Metro Weekly

Boy George to return with “This Is What I Do”


Boy George recently announced the upcoming release of what he is billing as his first “new studio album of original material in 18 years.” Titled “This is What I Do,” the set is expected on October 28, and will be followed by live dates in the UK (no word yet on American dates). The tracks were written by George along with collaborators John Themis, Kevan Frost and Richie Stevens (who have worked with artists as diverse as Tina Turner, Simpy Red, Soul II Soul as well as Culture Club). There is one cover, however, and it’s an intriguing one — a take on the classic Yoko Ono track “Death of Samantha” from her “Appproximately Infinite Universe” LP.

Guesting with George on the project are DJ Yoda, Kitty Durham of Kitty Daisy & Lewis, Ally McErlain of Texas, MC Spree and Nizar All Issa. George is best known, of course, for his legendary run with ’80s icons Culture Club, but he’s also stayed busy with a solo career (including one of the most overlooked albums of the ’90s, the brilliant “Cheapness & Beauty”).  He’s also worked on Broadway, with Taboo, and has been a successful DJ. He recently appeared in a memorably wistful and poignant recording with Mark Ronson and Andrew Wyatt, “Somebody to Love Me,” from Ronson’s 2010 “Record Collection” album. George also released in 2010 “Ordinary Alien,” a compilation of collaborations with German dance producer Kinky Roland that had been recorded over an 8-year span.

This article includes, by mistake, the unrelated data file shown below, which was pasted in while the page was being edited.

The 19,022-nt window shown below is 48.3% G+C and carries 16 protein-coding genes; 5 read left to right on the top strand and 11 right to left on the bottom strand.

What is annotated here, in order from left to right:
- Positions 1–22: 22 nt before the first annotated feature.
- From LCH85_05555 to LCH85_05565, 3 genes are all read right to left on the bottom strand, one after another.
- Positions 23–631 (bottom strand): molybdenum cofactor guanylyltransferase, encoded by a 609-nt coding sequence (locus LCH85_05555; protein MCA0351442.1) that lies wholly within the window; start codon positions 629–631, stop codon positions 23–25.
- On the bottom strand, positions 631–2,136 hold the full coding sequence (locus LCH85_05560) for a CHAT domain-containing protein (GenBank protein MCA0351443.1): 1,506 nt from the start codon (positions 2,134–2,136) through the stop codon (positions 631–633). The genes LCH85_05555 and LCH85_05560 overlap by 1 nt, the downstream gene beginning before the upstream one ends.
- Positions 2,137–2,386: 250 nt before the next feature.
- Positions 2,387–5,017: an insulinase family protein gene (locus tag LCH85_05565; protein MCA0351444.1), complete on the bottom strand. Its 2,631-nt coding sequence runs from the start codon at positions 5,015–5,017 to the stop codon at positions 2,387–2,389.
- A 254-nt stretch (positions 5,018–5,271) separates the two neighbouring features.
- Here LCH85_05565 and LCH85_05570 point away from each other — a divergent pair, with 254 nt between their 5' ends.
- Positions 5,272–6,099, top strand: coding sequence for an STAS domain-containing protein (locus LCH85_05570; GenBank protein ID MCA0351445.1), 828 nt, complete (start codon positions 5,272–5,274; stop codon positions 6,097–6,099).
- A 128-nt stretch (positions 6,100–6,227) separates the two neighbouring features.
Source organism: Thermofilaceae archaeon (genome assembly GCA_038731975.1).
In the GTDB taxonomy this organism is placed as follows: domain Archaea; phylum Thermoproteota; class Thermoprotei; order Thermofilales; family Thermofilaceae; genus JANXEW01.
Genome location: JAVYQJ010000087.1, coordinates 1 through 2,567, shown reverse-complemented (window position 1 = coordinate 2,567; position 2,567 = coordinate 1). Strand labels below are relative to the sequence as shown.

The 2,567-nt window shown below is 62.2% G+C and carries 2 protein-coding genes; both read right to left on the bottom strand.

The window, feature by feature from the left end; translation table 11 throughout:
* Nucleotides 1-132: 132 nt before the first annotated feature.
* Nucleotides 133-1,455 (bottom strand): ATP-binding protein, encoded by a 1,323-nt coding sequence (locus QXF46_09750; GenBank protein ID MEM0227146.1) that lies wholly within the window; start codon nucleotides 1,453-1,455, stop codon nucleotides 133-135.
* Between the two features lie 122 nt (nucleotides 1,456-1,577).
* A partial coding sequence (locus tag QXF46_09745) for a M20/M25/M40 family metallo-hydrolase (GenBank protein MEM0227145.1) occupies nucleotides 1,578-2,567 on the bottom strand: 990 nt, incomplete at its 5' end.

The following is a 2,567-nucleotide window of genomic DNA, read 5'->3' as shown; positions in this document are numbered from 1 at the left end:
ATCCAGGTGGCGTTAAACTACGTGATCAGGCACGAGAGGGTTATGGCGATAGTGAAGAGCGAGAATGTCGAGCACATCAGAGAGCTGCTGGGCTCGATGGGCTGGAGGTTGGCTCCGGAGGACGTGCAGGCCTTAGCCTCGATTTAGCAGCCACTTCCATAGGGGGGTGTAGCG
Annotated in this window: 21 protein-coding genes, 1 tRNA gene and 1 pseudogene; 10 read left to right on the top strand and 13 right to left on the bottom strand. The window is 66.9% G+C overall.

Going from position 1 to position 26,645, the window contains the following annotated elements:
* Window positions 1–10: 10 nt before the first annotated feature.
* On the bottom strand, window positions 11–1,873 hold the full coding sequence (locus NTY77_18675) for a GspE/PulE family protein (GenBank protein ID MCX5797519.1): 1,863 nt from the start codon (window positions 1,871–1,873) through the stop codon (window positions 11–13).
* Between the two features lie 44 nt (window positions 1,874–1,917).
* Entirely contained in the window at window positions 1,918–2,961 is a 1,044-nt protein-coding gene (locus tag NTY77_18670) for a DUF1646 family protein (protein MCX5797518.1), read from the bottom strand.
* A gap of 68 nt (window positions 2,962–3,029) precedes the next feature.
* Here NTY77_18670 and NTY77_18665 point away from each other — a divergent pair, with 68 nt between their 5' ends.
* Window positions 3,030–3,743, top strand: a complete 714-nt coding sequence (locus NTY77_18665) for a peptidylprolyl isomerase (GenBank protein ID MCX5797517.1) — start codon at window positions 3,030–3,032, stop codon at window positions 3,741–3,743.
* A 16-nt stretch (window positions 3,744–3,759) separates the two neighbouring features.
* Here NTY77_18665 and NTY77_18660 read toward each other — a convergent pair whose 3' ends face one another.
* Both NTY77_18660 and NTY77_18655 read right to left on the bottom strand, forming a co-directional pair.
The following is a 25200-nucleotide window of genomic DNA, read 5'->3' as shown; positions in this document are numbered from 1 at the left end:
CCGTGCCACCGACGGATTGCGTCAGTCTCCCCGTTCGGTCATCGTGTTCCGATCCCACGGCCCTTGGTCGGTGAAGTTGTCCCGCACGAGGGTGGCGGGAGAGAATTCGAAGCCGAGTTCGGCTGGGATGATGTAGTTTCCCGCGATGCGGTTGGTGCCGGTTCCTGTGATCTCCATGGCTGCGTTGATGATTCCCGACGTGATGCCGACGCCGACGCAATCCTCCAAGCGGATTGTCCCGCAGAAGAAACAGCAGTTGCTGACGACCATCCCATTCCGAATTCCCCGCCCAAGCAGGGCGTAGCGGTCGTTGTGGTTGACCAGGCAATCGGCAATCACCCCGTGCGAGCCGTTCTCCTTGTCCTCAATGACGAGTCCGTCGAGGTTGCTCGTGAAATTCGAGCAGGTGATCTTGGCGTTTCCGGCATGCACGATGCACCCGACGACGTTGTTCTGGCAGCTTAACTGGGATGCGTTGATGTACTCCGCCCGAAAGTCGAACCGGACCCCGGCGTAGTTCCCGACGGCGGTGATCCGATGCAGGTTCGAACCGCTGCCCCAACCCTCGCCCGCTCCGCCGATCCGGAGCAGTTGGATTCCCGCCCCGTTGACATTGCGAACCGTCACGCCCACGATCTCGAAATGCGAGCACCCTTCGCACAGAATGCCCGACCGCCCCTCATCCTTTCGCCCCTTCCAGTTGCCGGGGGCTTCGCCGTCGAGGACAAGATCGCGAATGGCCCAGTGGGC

The new set is being released on George’s own label “Very Me” in conjunction with Kobalt, which has been very aggressive lately with new signings – they scored big with the Pet Shop Boys’ first release with the label, “Electric,” and they also recently made waves by signing Prince to a collaborative deal.  

As we await new material, here is one of Boy George’s finest moments, from his 1995 album “Cheapness and Beauty” – the gorgeous and heartbreaking “Il Adore,” followed by one of his all-time classic recordings with Culture Club, “Time (Clock of the Heart),” and his sublime collaboration with the Pet Shop Boys, “The Crying Game.”



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